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Kings County Distillery's Colin Spoelman on Staying Relevant and Blind Tasting

Screen Shot 2014-01-02 at 2.24.17 PM.pngInside the Brooklyn Navy Yard's historic Paymaster Building, Colin Spoelman and David Haskell of Kings County Distillery -- the city's first distillers since prohibition -- craft impressive small batches of bourbon and un-aged moonshine. Now that the winter chill has us hankering for flasks full of the brown stuff, it's the ideal time to turn to The Kings County Distillery Guide to Urban Moonshining: How to Make and Drink Whiskey, which made its debut on Abrams Books this fall. Here, Spoelman gives us a glimpse inside the riveting tome.

Your book is a great primer on the country's longtime affinity for whiskey. What do you think sets it apart?

There is pleasure in going to a bookstore and looking at all the whiskey selections. A lot are of the Michael Jackson let-me-tell-you-about-whiskey-philosophy; a lot are terrible. Ours is fresh. There is the perception that distilling is a rural thing, but distilling's urban history is an untold story.

I love the illustrations and how extensive but succinct the information is.

Initially, it was going to be more of a glossy pretty recipe book than what we ended up delivering. We wanted it to have a design sensibility, but also be something serious. The emphasis is on content rather than being beautiful for the sake of being beautiful. We didn't want to include a whole lot of recipes because that is somewhat contrary to what the distillery aims to do: make good whiskey.

You grew up in Kentucky, in the Appalachian dry county of Harlan. I imagine there were plenty of illicit sips of moonshine, but what about the state's star export: bourbon?

I didn't have much experience with bourbon until I moved away and came back specifically looking for it. In high school, when people were finding illegally sourced alcohol -- there were these ridiculous bootleggers -- and then binge drinking, there weren't too many who knew about bourbon or had much to say about it. When I went to college everyone said, 'You are from Kentucky. You must know about bourbon.' But it was more like, 'Actually, I'm from Appalachia.'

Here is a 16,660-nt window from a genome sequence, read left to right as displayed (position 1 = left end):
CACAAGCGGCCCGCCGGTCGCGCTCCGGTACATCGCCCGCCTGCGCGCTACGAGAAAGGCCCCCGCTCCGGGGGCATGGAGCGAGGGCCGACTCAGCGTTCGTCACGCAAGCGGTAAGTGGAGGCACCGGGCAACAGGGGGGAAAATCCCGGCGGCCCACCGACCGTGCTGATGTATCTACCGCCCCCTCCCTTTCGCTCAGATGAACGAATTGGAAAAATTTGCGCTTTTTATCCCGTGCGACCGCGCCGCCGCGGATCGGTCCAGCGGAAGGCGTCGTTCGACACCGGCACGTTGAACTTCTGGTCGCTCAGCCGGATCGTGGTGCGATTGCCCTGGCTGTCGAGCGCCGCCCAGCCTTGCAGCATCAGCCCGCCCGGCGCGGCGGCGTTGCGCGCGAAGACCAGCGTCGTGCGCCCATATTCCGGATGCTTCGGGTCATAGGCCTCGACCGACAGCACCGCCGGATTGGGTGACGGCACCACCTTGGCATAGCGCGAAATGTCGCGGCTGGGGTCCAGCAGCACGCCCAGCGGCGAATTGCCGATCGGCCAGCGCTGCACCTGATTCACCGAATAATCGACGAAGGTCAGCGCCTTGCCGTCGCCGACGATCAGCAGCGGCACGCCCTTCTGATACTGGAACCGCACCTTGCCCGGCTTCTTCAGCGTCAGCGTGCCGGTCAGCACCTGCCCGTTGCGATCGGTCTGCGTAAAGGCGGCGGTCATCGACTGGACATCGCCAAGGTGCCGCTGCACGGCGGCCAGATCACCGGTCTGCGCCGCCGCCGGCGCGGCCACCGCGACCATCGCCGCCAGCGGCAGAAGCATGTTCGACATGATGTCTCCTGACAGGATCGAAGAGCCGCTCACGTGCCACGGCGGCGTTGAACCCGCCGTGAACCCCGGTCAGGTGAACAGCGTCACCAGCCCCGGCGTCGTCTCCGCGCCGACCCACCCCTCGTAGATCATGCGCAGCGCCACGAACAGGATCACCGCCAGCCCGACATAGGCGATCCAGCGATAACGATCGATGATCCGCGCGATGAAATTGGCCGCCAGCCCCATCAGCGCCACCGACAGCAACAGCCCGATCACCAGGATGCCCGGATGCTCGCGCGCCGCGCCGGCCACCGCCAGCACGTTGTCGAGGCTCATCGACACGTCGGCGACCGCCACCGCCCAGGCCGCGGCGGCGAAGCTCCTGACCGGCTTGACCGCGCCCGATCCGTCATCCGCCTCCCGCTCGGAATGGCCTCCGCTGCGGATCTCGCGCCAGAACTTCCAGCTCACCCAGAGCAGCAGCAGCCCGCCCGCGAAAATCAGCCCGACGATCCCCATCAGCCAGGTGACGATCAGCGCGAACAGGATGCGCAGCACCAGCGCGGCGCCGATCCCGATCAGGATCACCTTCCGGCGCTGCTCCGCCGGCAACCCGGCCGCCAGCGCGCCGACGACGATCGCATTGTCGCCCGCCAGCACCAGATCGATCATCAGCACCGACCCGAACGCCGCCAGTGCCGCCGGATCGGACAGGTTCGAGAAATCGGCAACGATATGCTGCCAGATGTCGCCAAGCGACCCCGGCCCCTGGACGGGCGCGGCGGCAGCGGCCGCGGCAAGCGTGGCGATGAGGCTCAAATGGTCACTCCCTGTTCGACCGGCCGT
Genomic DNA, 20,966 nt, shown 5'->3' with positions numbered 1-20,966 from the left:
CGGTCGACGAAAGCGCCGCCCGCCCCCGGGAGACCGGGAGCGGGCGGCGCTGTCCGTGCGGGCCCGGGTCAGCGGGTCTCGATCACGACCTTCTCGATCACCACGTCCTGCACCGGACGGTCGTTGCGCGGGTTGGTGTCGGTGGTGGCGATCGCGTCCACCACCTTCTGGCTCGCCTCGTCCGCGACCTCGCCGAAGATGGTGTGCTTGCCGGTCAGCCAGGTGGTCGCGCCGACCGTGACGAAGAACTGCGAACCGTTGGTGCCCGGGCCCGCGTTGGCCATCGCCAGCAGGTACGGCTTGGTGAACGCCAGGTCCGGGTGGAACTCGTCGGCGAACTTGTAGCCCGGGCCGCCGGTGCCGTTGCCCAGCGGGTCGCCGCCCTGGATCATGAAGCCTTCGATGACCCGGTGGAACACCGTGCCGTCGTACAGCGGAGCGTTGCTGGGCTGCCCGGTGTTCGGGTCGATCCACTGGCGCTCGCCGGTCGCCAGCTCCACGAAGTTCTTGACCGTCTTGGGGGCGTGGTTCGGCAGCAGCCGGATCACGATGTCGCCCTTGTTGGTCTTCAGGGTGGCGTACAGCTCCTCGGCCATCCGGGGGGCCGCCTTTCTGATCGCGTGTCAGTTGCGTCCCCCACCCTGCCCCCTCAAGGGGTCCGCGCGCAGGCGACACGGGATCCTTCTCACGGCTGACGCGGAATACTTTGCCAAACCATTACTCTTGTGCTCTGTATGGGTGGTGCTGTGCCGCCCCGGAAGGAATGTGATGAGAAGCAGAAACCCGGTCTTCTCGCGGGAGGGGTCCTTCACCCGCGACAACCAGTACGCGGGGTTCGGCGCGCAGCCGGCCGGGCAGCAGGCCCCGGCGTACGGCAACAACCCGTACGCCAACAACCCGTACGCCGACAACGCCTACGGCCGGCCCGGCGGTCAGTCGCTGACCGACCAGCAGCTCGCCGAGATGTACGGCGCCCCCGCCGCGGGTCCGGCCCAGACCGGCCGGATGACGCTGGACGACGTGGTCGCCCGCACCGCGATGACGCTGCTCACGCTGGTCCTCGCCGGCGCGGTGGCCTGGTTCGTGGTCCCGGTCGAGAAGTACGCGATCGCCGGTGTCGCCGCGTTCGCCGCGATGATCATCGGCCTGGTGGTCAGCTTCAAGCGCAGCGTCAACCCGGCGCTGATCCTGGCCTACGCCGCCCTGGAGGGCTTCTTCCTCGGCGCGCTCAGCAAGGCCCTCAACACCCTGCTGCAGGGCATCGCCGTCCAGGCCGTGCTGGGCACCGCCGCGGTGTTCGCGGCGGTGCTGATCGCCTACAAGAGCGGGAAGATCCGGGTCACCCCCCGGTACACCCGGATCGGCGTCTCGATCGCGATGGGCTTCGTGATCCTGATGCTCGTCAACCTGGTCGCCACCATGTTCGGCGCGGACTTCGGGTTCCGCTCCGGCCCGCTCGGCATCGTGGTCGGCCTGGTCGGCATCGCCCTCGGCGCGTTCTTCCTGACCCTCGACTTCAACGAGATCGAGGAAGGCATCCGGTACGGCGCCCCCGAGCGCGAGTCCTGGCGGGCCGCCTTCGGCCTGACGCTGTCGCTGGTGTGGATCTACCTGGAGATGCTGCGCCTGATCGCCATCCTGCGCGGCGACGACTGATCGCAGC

What was the impetus behind launching Kings County Distillery?

In Kentucky, I got a whole gallon of moonshine that I brought back to New York and had available for consumption in my apartment. It was there for a while since no one drank more than a few sips at a time. That particular jug got me into urban moonshine. After a couple of years, my partner, David, stepped in. We realized there was a business here.

Was there a steep learning curve in making it?

Doing it for two years in my apartment, the trial and error led to key conclusions. For example, small-scale pot distilling was more advantageous, and determined the still we order from Scotland as an alternative to getting something less efficient but cheaper from Kentucky. Because I didn't have outside experience, and because I became invested and learned all the variables myself, it was a lonely project; there weren't other people I could talk to on the same level. There are more hobby distillers now, and people can speak more credibly to what makes whiskey good. Old guard critics can line up a bunch of bottles and pontificate, but I also think you need to dive in a little bit deeper to find out what makes a bottle distinctive.

Are there places in NYC you enjoy sipping whiskey?

I'm often trying other distillers' spirits at places like Char No. 4, the Flatiron Room, Noorman's Kil, Maysville and the Brandy Library. I think the only way to evaluate a whiskey is to drink it blind, sit down with friends and say, 'I like number 1 and number 6.' When I first had Maker's 46 I said disparaging things, but then I tried it in a lineup and I liked it without those preconceived notions.
What's Kings County Distillery's next goal?

At every point, it's how do we stay relevant? There are so many voices in craft distilling now that we don't make enough to service a sizeable constituency. A lot of people make gin while their whiskey is being aged. We just make whiskey. Our philosophy is that we do it in-house; we don't make it for anyone else. The only way to get our product is to buy it under our label. I think the challenge for us is to grow so people pay attention to the products we make while maintaining our values. I don't consider myself a business person--which may be what distinguishes us. 

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